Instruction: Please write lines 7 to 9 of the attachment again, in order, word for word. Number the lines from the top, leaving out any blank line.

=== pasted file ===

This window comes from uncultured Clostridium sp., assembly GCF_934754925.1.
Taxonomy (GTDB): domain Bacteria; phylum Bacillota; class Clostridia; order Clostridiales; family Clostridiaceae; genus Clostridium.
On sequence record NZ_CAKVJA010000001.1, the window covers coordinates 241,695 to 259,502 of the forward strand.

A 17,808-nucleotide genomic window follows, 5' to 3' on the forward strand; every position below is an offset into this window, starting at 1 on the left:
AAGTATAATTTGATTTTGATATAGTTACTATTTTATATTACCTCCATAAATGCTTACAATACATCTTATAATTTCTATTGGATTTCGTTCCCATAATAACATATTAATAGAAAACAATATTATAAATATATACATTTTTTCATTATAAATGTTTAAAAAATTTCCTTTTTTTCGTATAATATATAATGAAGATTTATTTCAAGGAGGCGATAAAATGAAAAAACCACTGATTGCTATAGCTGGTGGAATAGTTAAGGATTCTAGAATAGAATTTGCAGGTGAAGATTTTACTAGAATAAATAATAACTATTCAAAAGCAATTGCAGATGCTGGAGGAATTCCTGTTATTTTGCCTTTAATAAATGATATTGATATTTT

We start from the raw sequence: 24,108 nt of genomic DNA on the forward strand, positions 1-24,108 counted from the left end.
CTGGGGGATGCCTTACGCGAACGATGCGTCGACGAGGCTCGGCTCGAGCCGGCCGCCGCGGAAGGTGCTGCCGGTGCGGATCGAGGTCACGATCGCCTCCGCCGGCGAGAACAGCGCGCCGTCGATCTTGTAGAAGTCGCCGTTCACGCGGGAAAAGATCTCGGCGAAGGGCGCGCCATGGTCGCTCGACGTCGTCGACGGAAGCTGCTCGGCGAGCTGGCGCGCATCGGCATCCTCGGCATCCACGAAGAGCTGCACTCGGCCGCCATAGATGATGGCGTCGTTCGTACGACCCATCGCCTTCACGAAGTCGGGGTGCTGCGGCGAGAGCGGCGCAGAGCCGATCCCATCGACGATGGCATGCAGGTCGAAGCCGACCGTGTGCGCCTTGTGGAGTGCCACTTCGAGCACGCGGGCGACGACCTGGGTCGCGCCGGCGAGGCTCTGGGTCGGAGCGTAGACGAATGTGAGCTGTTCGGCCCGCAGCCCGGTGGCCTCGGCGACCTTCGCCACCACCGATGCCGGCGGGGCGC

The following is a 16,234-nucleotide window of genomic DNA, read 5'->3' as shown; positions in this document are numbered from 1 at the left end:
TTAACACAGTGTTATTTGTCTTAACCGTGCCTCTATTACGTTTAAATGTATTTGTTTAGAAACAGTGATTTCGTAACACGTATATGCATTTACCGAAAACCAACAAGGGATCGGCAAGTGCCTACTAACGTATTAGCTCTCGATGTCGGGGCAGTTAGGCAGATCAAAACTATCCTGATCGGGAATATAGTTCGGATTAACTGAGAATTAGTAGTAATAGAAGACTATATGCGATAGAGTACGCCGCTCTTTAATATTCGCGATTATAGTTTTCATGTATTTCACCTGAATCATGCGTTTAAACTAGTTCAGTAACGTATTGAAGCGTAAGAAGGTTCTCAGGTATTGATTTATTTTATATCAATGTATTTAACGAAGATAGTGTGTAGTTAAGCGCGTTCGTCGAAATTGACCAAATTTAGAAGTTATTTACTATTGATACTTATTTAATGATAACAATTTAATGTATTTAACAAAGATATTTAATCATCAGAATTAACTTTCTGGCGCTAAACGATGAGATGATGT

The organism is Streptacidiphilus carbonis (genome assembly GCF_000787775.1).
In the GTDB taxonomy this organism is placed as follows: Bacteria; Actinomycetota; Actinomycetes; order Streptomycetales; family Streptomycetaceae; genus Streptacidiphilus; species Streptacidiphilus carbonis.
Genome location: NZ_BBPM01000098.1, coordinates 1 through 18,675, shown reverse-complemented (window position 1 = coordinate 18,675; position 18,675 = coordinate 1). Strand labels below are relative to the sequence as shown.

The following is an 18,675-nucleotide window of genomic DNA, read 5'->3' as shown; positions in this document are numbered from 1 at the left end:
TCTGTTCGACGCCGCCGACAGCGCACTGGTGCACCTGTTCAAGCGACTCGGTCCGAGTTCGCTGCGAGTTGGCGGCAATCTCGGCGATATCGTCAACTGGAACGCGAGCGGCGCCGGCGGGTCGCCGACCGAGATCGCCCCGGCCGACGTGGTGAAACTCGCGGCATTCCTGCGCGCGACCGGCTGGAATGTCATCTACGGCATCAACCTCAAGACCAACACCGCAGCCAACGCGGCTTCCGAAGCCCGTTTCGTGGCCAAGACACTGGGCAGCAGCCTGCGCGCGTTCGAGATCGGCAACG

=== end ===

CTGGGGGATGCCTTACGCGAACGATGCGTCGACGAGGCTCGGCTCGAGCCGGCCGCCGCGGAAGGTGCTGCCGGTGCGGATCGAGGTCACGATCGCCTCCGCCGGCGAGAACAGCGCGCCGTCGATCTTGTAGAAGTCGCCGTTCACGCGGGAAAAGATCTCGGCGAAGGGCGCGCCATGGTCGCTCGACGTCGTCGACGGAAGCTGCTCGGCGAGCTGGCGCGCATCGGCATCCTCGGCATCCACGAAGAGCTGCACTCGGCCGCCATAGATGATGGCGTCGTTCGTACGACCCATCGCCTTCACGAAGTCGGGGTGCTGCGGCGAGAGCGGCGCAGAGCCGATCCCATCGACGATGGCATGCAGGTCGAAGCCGACCGTGTGCGCCTTGTGGAGTGCCACTTCGAGCACGCGGGCGACGACCTGGGTCGCGCCGGCGAGGCTCTGGGTCGGAGCGTAGACGAATGTGAGCTGTTCGGCCCGCAGCCCGGTGGCCTCGGCGACCTTCGCCACCACCGATGCCGGCGGGGCGC

The following is a 16,234-nucleotide window of genomic DNA, read 5'->3' as shown; positions in this document are numbered from 1 at the left end:
TTAACACAGTGTTATTTGTCTTAACCGTGCCTCTATTACGTTTAAATGTATTTGTTTAGAAACAGTGATTTCGTAACACGTATATGCATTTACCGAAAACCAACAAGGGATCGGCAAGTGCCTACTAACGTATTAGCTCTCGATGTCGGGGCAGTTAGGCAGATCAAAACTATCCTGATCGGGAATATAGTTCGGATTAACTGAGAATTAGTAGTAATAGAAGACTATATGCGATAGAGTACGCCGCTCTTTAATATTCGCGATTATAGTTTTCATGTATTTCACCTGAATCATGCGTTTAAACTAGTTCAGTAACGTATTGAAGCGTAAGAAGGTTCTCAGGTATTGATTTATTTTATATCAATGTATTTAACGAAGATAGTGTGTAGTTAAGCGCGTTCGTCGAAATTGACCAAATTTAGAAGTTATTTACTATTGATACTTATTTAATGATAACAATTTAATGTATTTAACAAAGATATTTAATCATCAGAATTAACTTTCTGGCGCTAAACGATGAGATGATGT